Across the Western media, various voices have piped up to say that we in the West aren’t really virtuous enough to have a proper pop at the Islamic State. The Economist, one-time bible of the business class turned wet mag that now gives the Guardian a run for its money in the self-loathing lark, said Obama was dead right to tell Westerners to clamber down from their high horses. ‘If you think your side is too virtuous to sin, it probably will sin’, it said. An academic columnist said that before we bash IS we should ‘look to the French Revolution’, where people were also beheaded (in a brutal civil war for the Enlightened values of liberty and democracy, but hey, don’t mention that). Chris Hedges, former New York Times correspondent turned every pseudo-liberal’s favourite mouthpiece of Western self-hatred, dragged up various old and new instances of American imperialism and concluded: ‘The line that separates us from the Islamic State is technological, not moral.’ ‘The barbarism we condemn is the barbarism we commit’, he said, to the cheering of a million twits on Twitter who had clearly been feeling uncomfortable with the idea that the West is not quite as bad as IS. Hedges and others dress up their moral equivalence between the West and IS as radicalism, a searing critique of Western interventionism. It’s no such thing. It’s better understood as an unwillingness to pass moral judgement on IS — to say it is wicked — disguised as a keenness to condemn the political establishment in Washington and elsewhere.

We’ve also had Glenn Greenwald, the David Icke of the dinner-party anti-war set, arguing that the Islamic State does not have ‘a patent on burning people alive’. Guess who else has done it? We have, of course! Oh, and Israel: Greenwald knows his audience and knows he’ll get a record number of retweets if he likens the Jewish State to the Islamic State. Meanwhile, a very odd column in the Guardian said we shouldn’t get on our high horses about the Islamic State’s manifesto for women, which among other things says nine-year-old girls can get married and women should always be covered from head to toe, because we in Britain still have cases like that of Ched Evans, the footballer imprisoned for rape and later released. What? Yes, apparently Evans’ supporters — ‘each and every one of them’ — have a ‘good deal of common cause with the ideas of these women of the Islamic State’. So thinking that ex-cons deserve a second stab at life is the same as living in a state that has ditched due process in favour of killing or maiming criminals? I think this fag-packet theory needs more work.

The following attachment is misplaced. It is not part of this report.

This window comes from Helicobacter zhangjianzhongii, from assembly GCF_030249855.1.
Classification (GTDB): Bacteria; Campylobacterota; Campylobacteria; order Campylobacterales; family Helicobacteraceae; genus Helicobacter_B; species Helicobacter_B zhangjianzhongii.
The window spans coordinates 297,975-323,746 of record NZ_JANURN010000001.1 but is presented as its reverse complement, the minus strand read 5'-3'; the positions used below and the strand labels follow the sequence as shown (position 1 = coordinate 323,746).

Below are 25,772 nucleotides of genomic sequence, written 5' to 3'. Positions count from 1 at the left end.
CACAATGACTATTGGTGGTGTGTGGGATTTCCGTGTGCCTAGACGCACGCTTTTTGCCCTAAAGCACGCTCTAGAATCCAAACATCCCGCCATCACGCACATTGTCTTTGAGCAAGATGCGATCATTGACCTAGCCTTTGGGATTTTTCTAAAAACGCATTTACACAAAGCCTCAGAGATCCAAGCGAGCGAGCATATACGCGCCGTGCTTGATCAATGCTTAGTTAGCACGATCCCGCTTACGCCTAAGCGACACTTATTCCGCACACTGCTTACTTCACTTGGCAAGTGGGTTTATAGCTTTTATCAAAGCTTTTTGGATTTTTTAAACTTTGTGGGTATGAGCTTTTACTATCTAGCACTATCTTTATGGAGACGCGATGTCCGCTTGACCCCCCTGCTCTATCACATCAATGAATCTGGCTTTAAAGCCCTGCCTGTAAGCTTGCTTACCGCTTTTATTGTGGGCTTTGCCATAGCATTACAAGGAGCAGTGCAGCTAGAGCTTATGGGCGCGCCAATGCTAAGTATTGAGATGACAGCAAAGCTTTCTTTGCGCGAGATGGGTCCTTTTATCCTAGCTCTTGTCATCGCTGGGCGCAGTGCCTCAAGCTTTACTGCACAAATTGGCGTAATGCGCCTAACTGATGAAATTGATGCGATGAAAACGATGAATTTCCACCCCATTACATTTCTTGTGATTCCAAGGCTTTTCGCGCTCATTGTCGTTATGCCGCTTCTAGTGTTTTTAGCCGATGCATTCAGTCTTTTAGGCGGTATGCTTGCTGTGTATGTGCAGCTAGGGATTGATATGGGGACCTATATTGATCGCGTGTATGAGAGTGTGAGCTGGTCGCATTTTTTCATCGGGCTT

What unites all these expressions of discomfort with slamming IS, this repeated tendency to respond to IS atrocities by saying ‘What about the Inquisition, lynchings, slavery, the Holocaust, Hiroshima, Dresden, Israel, the BNP, that terrible thing my granddad did in the Somme blah blah blah?’, is an unwillingness to judge, to condemn, to make any kind of strong moral distinction between different ways of life.

In recent years, the West has become hamstrung by self-hatred, consumed by doubt as to the value of modernity, democracy and Enlightenment, as expressed everywhere from campuses that are now more likely to condemn the sexism and racism of Dead White European Males than to read and devour their glorious works, to a school system that tells kids all cultures are equally valid, all religions are worthy of respect, all history is a bloody nightmare, and the Industrial Revolution is without question the worst thing that ever happened. In such a climate, it’s become the fashion, the very thing, to be sniffy about the West, and more importantly to dodge like the plague the making of moral judgements, for who are we to judge considering our grandfathers might have lynched people and our great-great-great-great-great-great grandmothers probably chucked rotten tomatoes at a shoplifter? Anyone who thinks the kneejerk ‘We’re shits too’ uttered in response to IS barbarism is radical, edgy, a challenge to Western imperialism, needs a brain scan — it’s actually the now decades-old academic pursuit of eschewing Enlightenment values made political and media flesh, thrust into the global spotlight.

There’s a serious debate to be had about whether Western intervention is the solution to the problem of the Islamic State – we at spiked very strongly think it isn’t. But this isn’t that debate. This is excuse-making relativism elevated into a horrifying artform. If you think your society isn’t really much better than the Islamic State, then why not take a holiday in the Islamic State, try it out? Something tells me you’ll soon come back to the West, even with its arrogant Christian preachers, ex-con footballers, searchable images of decades-old lynchings, and all the other apparently unspeakable horrors.

Brendan O’Neill is editor of spiked.

To enquire about republishing spiked’s content, a right to reply or to request a correction, please contact the managing editor, Viv Regan.

Topics Politics